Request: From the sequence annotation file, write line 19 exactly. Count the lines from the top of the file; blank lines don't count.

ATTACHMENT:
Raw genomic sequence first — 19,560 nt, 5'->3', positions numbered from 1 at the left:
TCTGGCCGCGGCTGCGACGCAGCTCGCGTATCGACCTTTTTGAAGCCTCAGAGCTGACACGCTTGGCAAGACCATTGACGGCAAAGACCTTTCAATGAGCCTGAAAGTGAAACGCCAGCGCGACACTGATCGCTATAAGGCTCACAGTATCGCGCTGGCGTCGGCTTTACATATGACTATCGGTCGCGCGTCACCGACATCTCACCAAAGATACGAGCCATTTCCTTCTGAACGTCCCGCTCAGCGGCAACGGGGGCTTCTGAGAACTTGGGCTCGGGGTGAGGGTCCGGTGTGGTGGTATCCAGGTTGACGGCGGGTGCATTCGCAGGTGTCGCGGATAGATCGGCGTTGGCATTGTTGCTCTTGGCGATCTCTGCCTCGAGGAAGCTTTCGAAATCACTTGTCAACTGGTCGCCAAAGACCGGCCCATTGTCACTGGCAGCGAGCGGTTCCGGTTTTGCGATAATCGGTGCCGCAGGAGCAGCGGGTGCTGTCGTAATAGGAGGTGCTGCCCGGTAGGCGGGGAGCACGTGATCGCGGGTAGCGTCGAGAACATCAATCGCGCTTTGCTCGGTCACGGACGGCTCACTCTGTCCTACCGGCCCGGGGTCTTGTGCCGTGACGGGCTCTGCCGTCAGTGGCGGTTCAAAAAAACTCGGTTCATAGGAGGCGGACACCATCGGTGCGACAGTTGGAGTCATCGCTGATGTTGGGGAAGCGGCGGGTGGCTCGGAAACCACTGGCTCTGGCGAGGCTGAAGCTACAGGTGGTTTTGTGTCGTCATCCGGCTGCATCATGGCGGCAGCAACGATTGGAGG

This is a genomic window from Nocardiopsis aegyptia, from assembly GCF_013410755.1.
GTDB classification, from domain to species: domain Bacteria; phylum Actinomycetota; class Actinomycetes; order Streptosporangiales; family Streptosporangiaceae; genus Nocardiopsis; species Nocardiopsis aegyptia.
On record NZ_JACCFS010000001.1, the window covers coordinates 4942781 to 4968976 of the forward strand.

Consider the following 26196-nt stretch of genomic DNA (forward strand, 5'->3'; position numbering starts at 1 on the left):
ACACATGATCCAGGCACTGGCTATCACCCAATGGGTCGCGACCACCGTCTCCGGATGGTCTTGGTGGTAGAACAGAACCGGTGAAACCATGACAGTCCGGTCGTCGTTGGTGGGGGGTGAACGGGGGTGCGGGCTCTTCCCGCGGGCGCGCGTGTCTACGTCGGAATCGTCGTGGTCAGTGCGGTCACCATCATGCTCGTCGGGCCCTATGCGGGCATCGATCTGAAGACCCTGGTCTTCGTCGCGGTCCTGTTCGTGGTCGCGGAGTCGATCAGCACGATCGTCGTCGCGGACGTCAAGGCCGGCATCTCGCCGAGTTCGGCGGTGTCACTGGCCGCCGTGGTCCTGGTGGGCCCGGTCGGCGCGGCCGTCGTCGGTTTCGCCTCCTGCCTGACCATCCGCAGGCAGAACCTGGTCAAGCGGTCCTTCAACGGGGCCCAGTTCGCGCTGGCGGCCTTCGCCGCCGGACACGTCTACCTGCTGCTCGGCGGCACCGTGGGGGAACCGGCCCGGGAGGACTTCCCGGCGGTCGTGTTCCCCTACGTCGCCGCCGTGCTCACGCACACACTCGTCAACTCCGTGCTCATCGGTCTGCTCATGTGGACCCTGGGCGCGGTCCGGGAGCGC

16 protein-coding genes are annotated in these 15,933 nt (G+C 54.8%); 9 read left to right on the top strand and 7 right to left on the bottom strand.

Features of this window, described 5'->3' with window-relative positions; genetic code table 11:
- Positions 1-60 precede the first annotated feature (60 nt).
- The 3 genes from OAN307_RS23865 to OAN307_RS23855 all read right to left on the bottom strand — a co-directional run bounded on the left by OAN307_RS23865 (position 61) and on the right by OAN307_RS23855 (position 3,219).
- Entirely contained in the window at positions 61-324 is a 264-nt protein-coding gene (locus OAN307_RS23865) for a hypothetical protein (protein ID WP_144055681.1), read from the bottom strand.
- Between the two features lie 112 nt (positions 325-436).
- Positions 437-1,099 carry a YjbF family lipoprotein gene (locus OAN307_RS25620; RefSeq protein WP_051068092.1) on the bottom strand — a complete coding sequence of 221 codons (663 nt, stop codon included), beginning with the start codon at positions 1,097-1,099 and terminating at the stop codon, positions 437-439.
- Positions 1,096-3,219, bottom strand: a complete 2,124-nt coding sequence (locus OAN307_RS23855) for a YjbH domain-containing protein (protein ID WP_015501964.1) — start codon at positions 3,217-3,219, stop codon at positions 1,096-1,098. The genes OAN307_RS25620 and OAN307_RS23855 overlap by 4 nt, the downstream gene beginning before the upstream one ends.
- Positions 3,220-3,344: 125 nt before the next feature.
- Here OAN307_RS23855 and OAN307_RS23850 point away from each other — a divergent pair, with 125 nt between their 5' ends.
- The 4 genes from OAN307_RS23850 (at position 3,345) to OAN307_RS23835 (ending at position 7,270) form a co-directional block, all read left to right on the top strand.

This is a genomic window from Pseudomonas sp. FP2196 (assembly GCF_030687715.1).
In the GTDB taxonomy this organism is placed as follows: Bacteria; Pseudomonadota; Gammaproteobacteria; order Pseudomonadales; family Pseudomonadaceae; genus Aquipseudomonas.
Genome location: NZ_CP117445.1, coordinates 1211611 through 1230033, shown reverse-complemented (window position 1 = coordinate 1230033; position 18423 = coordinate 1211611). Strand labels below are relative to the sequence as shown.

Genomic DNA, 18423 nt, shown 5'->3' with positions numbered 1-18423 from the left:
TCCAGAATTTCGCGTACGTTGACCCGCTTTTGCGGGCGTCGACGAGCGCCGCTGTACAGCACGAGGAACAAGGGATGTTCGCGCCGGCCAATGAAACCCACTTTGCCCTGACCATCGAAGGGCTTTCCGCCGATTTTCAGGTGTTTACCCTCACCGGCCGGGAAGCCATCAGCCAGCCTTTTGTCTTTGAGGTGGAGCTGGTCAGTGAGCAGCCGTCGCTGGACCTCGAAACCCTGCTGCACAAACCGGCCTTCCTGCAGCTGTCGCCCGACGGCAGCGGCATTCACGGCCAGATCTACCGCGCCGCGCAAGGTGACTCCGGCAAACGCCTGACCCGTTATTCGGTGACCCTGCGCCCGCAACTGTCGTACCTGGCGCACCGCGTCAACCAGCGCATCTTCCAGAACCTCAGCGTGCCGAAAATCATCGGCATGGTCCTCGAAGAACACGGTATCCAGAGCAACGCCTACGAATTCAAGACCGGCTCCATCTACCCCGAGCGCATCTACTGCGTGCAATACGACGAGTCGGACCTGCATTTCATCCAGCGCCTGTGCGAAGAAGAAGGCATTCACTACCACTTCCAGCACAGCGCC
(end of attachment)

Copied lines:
This is a genomic window from Pseudomonas sp. FP2196 (assembly GCF_030687715.1).